Bell Potter suggests sell down in BWX presents a buying opportunity

By Trevor Hoey. Published at Aug 17, 2016, in Features

Following the release of BWX’s full-year result on Tuesday its shares fell nearly 15% from the previous day’s close of $5.60 to $4.80. This was despite the fact that the group had delivered net profit growth of 25% on the back of increased revenue of nearly 20%.

Furthermore, the net profit of $12 million generated by the global manufacturer and distributor of Sukin skin and hair products well exceeded the prospectus estimate of $11.1 million.

After analysing the result, John O’Shea from Bell Potter increased his price target from $4.84 to $5.55 while maintaining a buy recommendation.

It should be noted that broker forecasts, price targets and recommendations should not be used as the basis for an investment decision. Also, past share price movements are not an indication of future performance and once again should not form the basis of an investment decision.

O’Shea noted management’s strong fiscal 2017 EBITDA growth guidance of 30%, but suggested this could be conservative given that it only allows for limited sales to China and a gross margin of 62%.

O’Shea is of the view that the transition away from lower margin third-party manufacturing will continue to deliver margin benefits in fiscal 2017 and beyond. Certainly there was evidence to suggest he is on track with this assumption given that the group achieved gross margins of 64.9% in the second half compared with 58.9% in the first half of fiscal 2016.

Management has already established a record of under promising and outperforming, suggesting O’Shea may be on the mark with his expectations of slightly higher EBITDA growth than management has forecast.

It is expecting the group to generate a net profit of $18 million in fiscal 2017, representing earnings per share of 19.5 cents. This implies a PE multiple of 24.6 which appears conservative given the company’s growth rate which should be considered from a number of perspectives.

If BWX meets O’Shea’s earnings forecasts for fiscal 2018 it will have more than doubled earnings per share since fiscal 2015. This translates into three-year compound annual earnings per share growth of 26.5%. Consequently, the price target of $5.55 appears to better capture the company’s growth profile.

In terms of peer comparisons, Blackmores which is expected to generate earnings per share growth of 23.2% in fiscal 2017 is trading on a fiscal PE multiple of 25.3 relative to consensus forecasts. BWX is forecast to generate earnings per share growth of 46.9% in fiscal 2017, making its forward PE multiple of 24.6 appear conservative.

From an operational perspective it was hard to fault BWX’s maiden full-year result as a public company, having only listed on the ASX in November 2015.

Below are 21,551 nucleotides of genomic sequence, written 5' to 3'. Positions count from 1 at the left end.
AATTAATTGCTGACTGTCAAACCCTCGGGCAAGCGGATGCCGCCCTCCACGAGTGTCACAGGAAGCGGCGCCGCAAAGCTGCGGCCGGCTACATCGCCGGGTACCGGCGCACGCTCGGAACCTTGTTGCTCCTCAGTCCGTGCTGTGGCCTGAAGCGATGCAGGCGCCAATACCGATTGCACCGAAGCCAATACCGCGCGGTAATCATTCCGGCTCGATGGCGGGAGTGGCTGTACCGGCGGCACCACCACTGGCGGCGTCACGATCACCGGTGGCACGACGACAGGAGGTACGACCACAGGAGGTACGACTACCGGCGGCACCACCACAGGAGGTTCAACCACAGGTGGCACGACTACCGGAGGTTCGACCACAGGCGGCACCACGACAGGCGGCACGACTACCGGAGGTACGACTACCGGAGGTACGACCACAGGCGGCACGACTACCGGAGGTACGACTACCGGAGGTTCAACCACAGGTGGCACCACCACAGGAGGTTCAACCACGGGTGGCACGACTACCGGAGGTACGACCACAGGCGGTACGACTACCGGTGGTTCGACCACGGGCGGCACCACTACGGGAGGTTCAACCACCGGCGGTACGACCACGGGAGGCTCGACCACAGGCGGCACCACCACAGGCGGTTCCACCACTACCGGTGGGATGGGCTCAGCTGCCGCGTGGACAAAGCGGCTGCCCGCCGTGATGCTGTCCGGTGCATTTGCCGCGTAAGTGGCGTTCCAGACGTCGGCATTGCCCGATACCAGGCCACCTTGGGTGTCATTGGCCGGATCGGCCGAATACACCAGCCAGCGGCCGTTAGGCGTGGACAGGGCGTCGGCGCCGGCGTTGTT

The group has achieved credible growth in its domestic business while initiating its export market strategies which sees it leveraged to, but not overly reliant on distributing into the UK and China.

Chief Executive, John Humble, is aware of how quickly the landscape can change particularly in Asian markets. When China moved the goal posts for importers of Australian products in April, shares in Blackmores plunged from $205 to $165 in less than a week and they haven’t recovered since.

In discussing BWX’s export strategy he said, “Whilst we acknowledge that China represents a tremendous opportunity through the development of both our e-commerce and domestic export channels, we intend to continue to actively develop our export revenues by diversifying into other markets in a similarly strategic and measured manner as we have done to date”.

On this note, the company negotiated an agreement in July whereby the Sukin brand will be carried by leading UK pharmacy, health and beauty retailer, Boots.

Under the agreement which is due to commence in the second quarter of fiscal 2017 Boots will initially range 27 of Sukin’s bestselling stock keeping units (SKU) in approximately 80 of their highest turnover stores. In addition, 14 SKU’s will be on shelf in a further 140 selected high street locations.

The products will also be available for order from any of Boots 2500 retail outlets, as well as through their online store. Given that Boots has in excess of 13,000 direct outlets in 11 countries there is scope to significantly ramp up distribution through this channel.

To some extent, analysts view an increase in inventories as a negative factor as it can sometimes be a function of the group’s inability to move stock. However, in BWX’s case the increase in inventory from $8.1 million as at December 31, 2015 to $11.2 million as at fiscal 2016 balance date is a good sign.

The company is a fast growing business with new relationships servicing global markets. As such, it must deliver on the distribution front in order to maintain agreements with retailers.

BWX is in a strong position to fund growth in fiscal 2017 having generated robust cash flow in 2016, and only having minimal net debt of $3 million as at balance date.

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